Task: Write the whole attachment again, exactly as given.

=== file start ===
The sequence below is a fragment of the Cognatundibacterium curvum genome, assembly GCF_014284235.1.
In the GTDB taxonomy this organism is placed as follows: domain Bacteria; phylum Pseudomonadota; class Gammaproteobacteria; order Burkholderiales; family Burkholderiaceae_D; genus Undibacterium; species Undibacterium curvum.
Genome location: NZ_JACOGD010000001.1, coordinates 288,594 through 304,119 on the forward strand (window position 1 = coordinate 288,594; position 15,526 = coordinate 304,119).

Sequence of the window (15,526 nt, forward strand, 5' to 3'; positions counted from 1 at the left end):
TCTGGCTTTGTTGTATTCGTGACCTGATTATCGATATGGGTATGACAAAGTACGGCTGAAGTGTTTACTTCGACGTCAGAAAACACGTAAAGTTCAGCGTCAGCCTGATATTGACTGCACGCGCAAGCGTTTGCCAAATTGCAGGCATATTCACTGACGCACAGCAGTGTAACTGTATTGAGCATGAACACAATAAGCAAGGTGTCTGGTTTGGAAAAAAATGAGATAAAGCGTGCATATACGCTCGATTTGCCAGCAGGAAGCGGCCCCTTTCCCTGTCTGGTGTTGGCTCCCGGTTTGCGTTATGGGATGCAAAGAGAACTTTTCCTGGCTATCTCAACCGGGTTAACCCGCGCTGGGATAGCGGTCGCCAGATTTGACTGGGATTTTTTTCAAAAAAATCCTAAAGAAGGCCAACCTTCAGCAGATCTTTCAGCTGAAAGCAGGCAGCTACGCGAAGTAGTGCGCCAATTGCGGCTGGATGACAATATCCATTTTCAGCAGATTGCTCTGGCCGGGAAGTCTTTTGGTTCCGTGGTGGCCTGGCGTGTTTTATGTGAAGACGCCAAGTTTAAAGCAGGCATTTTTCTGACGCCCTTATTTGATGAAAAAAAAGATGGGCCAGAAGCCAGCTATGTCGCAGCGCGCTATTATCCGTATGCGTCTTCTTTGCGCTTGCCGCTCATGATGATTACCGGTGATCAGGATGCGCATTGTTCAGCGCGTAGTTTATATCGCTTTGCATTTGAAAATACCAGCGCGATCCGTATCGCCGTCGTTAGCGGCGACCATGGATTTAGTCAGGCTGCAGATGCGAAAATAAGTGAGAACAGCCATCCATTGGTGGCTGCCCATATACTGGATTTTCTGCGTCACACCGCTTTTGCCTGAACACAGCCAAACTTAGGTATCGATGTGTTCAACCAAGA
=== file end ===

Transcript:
The sequence below is a fragment of the Cognatundibacterium curvum genome, assembly GCF_014284235.1.
In the GTDB taxonomy this organism is placed as follows: domain Bacteria; phylum Pseudomonadota; class Gammaproteobacteria; order Burkholderiales; family Burkholderiaceae_D; genus Undibacterium; species Undibacterium curvum.
Genome location: NZ_JACOGD010000001.1, coordinates 288,594 through 304,119 on the forward strand (window position 1 = coordinate 288,594; position 15,526 = coordinate 304,119).

Sequence of the window (15,526 nt, forward strand, 5' to 3'; positions counted from 1 at the left end):
TCTGGCTTTGTTGTATTCGTGACCTGATTATCGATATGGGTATGACAAAGTACGGCTGAAGTGTTTACTTCGACGTCAGAAAACACGTAAAGTTCAGCGTCAGCCTGATATTGACTGCACGCGCAAGCGTTTGCCAAATTGCAGGCATATTCACTGACGCACAGCAGTGTAACTGTATTGAGCATGAACACAATAAGCAAGGTGTCTGGTTTGGAAAAAAATGAGATAAAGCGTGCATATACGCTCGATTTGCCAGCAGGAAGCGGCCCCTTTCCCTGTCTGGTGTTGGCTCCCGGTTTGCGTTATGGGATGCAAAGAGAACTTTTCCTGGCTATCTCAACCGGGTTAACCCGCGCTGGGATAGCGGTCGCCAGATTTGACTGGGATTTTTTTCAAAAAAATCCTAAAGAAGGCCAACCTTCAGCAGATCTTTCAGCTGAAAGCAGGCAGCTACGCGAAGTAGTGCGCCAATTGCGGCTGGATGACAATATCCATTTTCAGCAGATTGCTCTGGCCGGGAAGTCTTTTGGTTCCGTGGTGGCCTGGCGTGTTTTATGTGAAGACGCCAAGTTTAAAGCAGGCATTTTTCTGACGCCCTTATTTGATGAAAAAAAAGATGGGCCAGAAGCCAGCTATGTCGCAGCGCGCTATTATCCGTATGCGTCTTCTTTGCGCTTGCCGCTCATGATGATTACCGGTGATCAGGATGCGCATTGTTCAGCGCGTAGTTTATATCGCTTTGCATTTGAAAATACCAGCGCGATCCGTATCGCCGTCGTTAGCGGCGACCATGGATTTAGTCAGGCTGCAGATGCGAAAATAAGTGAGAACAGCCATCCATTGGTGGCTGCCCATATACTGGATTTTCTGCGTCACACCGCTTTTGCCTGAACACAGCCAAACTTAGGTATCGATGTGTTCAACCAAGA